Dealing with a broken heating and cooling system is expensive and irritating. Your furnace or AC is most likely to stop working during the coldest or hottest months when they’re working their hardest. But, you can prevent this by knowing the warning signs of a problem and catching it early.
In this article, we’ll break down five small problems that can lead to a breakdown – when your heater won’t turn on at all. If you notice any of these, follow the steps we outline, and call a professional if they don’t help.
If you call your contractor early, you’ll have an easier — and less expensive — visit than if you need to make an emergency furnace repair call later.
Five Signs Your Heater May Be Broken
These five small problems are signs that your heater may be broken. Follow the steps we outline here, and call a professional if the problem doesn’t go away.
- Weak Circulation
- Short Cycling
- Strange Smells
- Strange Sounds
- Rising Energy Bills
Maybe your system’s turning on, but you’re just not getting enough heat coming in. That’s weak circulation: Your heater isn’t pushing enough air to warm your house.
Start by replacing your air filter. When that screen gets clogged with enough dirt, it won’t let air pass through.
If the screen is gray when you take it out, you left it in too long. Change it once a month. That way, it will always be somewhat white, and you’re not gumming up the works.
After that, however, you may need a professional. If something’s broken, the system may not work at full capacity. Or, there’s a leak in the ductwork somewhere, and you’re losing pressure.
Short-cycling is when your HVAC system turns on and off rapidly. The typical pattern is for the furnace or central air to run for 10 to 15 minutes a few times every hour.
It kicks on once the temperature in the house drifts a few degrees from your thermostat setting. Then, it stays on until the temperature drifts a few degrees past the setting. This way, it takes longer for your house to get too hot or cold again.
But, with short-cycling, you never get the temperature you want because the system turns on for maybe a minute or two, then shuts off, then turns on again.
Again, we’re looking at a few possible reasons for this to happen. If it’s a newer problem, you may have a blocked vent or clogged air filter.
These cause the heat to back up into the furnace, where it can overheat. As a failsafe, the system shuts off. Start by changing the filter and making sure each vent is open with a foot of clearance around it.
Why A Heating And Cooling System Short-Cycles
If you moved your thermostat and it’s now too close to a vent, then it’s getting a bad reading when it gets blasted with treated air. The sudden shift tricks it into thinking it did the job.
But, then the temperature quickly drifts again without enough treatment.
The biggest problem is an oversized furnace: When your heating and cooling system is too big for your home, it overloads the space —- and the furnace — in a short amount of time. As a result, it shuts off but needs to turn back on again quickly.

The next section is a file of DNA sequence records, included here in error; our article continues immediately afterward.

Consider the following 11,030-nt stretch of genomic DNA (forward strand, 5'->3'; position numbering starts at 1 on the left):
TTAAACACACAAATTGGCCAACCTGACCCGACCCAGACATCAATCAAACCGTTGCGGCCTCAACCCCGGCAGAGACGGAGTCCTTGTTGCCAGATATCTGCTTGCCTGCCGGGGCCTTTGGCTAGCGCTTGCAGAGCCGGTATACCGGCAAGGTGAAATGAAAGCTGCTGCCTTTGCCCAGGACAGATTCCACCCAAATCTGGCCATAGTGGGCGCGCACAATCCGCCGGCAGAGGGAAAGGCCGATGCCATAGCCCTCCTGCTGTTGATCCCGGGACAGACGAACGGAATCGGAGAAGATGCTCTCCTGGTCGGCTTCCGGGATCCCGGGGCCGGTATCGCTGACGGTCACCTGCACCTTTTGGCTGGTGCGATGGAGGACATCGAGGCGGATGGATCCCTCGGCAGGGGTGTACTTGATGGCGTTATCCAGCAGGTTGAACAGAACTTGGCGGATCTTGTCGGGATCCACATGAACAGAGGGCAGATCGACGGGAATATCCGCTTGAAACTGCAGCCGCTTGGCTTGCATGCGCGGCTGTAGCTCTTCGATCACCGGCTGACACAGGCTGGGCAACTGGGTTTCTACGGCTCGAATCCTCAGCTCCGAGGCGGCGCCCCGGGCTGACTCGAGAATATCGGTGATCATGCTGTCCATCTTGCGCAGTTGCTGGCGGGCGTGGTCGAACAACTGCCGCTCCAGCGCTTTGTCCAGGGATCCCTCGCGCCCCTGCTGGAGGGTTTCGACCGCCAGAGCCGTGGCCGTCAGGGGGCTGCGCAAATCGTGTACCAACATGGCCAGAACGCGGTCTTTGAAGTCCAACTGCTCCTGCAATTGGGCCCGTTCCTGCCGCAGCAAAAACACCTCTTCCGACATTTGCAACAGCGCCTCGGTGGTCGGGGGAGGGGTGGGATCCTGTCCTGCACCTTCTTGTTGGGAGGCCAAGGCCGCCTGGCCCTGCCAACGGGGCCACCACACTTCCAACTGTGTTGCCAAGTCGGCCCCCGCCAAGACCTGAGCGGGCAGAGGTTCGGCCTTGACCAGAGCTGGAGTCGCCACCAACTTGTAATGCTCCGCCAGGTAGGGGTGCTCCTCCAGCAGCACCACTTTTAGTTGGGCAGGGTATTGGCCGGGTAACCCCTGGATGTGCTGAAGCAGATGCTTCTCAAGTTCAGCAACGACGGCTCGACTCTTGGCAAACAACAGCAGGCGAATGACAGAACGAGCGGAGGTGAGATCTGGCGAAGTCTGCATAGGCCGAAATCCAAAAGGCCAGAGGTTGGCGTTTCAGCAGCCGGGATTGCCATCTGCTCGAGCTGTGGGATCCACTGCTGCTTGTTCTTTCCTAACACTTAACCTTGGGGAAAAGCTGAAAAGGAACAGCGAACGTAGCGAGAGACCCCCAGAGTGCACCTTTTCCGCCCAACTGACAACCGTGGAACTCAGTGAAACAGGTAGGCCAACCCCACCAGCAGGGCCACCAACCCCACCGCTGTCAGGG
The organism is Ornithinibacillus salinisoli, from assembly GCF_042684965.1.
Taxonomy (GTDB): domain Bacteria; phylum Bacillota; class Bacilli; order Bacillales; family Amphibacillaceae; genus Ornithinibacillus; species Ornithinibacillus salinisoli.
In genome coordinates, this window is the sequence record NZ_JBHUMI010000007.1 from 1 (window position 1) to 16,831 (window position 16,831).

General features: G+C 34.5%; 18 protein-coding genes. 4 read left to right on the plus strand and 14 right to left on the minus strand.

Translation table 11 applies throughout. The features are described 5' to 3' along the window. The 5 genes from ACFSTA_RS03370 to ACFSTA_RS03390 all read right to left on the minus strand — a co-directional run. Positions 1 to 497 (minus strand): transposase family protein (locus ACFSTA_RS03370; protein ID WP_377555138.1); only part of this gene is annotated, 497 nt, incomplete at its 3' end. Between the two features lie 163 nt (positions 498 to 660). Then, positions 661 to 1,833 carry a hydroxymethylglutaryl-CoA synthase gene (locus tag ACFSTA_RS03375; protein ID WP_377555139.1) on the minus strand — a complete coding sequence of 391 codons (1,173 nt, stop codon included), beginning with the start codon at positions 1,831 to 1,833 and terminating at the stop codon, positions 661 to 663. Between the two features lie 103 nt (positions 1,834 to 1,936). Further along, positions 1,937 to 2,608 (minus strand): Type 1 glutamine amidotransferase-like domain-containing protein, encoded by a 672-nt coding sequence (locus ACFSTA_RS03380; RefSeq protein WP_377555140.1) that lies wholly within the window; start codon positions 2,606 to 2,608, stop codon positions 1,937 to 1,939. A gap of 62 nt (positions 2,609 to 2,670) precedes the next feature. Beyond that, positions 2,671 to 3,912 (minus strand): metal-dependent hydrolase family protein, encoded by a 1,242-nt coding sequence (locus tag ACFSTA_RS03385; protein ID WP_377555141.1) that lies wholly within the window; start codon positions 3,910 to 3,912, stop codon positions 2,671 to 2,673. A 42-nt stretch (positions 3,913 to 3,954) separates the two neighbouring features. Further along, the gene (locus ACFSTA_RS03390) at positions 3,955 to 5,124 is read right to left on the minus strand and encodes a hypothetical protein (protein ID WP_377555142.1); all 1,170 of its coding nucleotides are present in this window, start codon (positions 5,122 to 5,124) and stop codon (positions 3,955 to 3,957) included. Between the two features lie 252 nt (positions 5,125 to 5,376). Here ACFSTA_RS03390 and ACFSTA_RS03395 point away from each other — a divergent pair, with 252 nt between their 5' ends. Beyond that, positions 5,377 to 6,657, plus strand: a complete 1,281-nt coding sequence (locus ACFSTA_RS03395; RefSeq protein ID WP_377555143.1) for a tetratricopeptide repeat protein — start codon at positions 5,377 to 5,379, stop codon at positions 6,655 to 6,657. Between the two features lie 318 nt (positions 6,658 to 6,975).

This problem is the biggest, literally, because it often means you need to replace the entire system. But be sure to get an expert opinion. In some cases, they can extend ductwork or apply another fix to help out.
One more note: If you notice the heater blowing cold air, you need to address this immediately. Those drastic temperature swings can cause a lot of stress on the inner components. This can result in a cracked heat exchanger.
If that happens, you’ll need to replace your entire system.
Don’t ignore unusual or unpleasant odors wafting through your vents! They’re signs that something’s wrong, and the causes vary greatly. But, you can use the scent to clue you in.
The one smell that should not concern you too much is a faint burning odor when you first turn on the system in the fall. It’s typical for your furnace to burn off some dust that’s settled over the past few months.
If you still smell it after a day or two, however, call a professional. Something’s up.
Other common odors: burning plastic usually indicates an electrical problem. Or, the system’s overheating, and you’re smelling the components getting singed. The same goes for a metallic smell.
The bottom line is, don’t ignore a weird smell, especially if it sticks around for more than a day.
Rattles, bangs, and clangs: All of them are loud, and none of them are any good. When your HVAC system makes a weird noise, something’s wrong, and you’ll need a professional to fix it.
First of all, you won’t see the problem. Odds are it’s buried deep within the system. Next, it’s dangerous to start taking things apart.
For instance, you may notice a slapping sound and correctly assume there’s a broken fan belt in the furnace. You’d have to disassemble the unit to get to it.
Even if you could see the fan wobbling on your AC compressor outside, you’d be dealing with electrical components if you tried to fix it. Even just tightening it on your own is trickier than you think.
Rising Energy Bills
Sure, you expect your gas or electric costs to go up in the winter and your electric bill to be higher in the summer. Those are the peak seasons for your HVAC system. But, a sudden, steep increase could mean a problem.
Many HVAC problems result in your system using a lot more energy to get the same results. Behind the scenes, they’re compensating by working much harder. You’ll see that struggle on your utility bills.
Call a professional if your bills seem suddenly higher than usual. With any luck, you just need a quick tune-up to set things right. Or, you may luck out and nip a bigger problem in the bud.
Emergency Furnace Repair In Boise, ID
Even if you’ve been vigilant, it’s still possible for your heating and cooling system to break down. And, there’s a good chance it happens outside of normal business hours. If that happens, you can call Snowflake Air any time, day or night, for emergency furnace repair in and around Boise, ID.